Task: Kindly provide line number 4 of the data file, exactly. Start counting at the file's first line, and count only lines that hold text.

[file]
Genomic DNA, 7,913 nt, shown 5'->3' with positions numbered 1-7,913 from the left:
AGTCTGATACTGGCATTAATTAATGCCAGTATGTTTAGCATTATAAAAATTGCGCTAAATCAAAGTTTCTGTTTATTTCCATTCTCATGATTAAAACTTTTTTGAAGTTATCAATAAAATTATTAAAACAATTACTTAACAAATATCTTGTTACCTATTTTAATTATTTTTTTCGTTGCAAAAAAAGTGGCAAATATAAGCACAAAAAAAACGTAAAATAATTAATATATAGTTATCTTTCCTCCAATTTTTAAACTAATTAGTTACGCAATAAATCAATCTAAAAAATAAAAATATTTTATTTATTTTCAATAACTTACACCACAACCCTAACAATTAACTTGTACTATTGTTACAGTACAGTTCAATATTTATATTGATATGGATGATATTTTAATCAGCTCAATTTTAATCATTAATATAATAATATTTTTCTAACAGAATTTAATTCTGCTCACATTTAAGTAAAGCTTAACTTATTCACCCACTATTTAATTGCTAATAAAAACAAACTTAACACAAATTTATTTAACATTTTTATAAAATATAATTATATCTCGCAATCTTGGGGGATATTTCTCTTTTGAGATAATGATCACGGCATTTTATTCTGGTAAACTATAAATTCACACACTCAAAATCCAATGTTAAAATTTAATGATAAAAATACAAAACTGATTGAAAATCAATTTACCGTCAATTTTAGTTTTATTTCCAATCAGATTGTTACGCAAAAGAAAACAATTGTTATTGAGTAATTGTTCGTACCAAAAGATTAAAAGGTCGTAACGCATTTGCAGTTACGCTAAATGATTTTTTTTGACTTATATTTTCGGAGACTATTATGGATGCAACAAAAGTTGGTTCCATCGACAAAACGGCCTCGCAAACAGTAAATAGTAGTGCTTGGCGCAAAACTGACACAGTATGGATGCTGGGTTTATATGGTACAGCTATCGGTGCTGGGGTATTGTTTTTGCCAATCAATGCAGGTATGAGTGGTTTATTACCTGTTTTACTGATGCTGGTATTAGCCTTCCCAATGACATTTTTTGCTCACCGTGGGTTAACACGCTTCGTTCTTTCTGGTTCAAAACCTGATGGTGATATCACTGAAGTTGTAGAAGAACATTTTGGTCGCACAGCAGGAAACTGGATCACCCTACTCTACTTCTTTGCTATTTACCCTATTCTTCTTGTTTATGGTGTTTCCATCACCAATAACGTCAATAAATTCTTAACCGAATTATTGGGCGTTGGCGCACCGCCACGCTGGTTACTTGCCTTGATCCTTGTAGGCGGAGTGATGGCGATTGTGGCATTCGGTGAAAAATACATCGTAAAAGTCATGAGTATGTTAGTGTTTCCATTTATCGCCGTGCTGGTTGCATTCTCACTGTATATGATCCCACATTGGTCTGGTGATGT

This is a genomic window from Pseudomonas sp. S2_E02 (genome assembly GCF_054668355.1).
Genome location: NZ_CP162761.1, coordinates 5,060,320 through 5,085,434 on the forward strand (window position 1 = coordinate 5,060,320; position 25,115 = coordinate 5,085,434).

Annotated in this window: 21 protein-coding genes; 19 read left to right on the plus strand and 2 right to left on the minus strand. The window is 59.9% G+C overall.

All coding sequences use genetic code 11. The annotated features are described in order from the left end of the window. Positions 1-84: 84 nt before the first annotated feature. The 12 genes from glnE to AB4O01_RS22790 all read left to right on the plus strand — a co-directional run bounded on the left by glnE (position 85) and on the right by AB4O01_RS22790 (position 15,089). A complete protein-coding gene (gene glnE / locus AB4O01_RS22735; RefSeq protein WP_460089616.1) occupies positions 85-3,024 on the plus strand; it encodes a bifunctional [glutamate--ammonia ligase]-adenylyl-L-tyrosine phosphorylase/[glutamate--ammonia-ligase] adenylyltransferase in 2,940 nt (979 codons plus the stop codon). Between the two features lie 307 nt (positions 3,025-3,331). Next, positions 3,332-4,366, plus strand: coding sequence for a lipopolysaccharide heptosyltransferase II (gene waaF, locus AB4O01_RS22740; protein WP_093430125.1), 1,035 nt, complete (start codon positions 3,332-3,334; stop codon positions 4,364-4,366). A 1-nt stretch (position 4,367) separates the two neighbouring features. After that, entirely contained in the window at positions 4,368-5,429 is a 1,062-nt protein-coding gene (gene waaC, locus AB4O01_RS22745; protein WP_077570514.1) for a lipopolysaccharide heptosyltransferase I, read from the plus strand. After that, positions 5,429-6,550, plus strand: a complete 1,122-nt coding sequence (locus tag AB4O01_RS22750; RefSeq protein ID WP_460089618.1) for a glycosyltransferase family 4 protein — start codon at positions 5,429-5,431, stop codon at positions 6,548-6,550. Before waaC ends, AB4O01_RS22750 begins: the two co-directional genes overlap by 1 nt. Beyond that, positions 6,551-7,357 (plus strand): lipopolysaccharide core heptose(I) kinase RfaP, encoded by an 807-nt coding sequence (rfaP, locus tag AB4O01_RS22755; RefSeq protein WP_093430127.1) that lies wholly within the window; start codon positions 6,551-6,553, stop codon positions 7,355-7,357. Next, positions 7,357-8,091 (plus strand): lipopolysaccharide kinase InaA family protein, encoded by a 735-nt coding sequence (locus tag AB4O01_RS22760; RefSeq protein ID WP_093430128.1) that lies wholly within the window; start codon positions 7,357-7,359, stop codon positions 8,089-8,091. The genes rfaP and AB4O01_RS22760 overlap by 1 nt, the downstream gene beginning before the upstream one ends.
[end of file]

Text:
Genome location: NZ_CP162761.1, coordinates 5,060,320 through 5,085,434 on the forward strand (window position 1 = coordinate 5,060,320; position 25,115 = coordinate 5,085,434).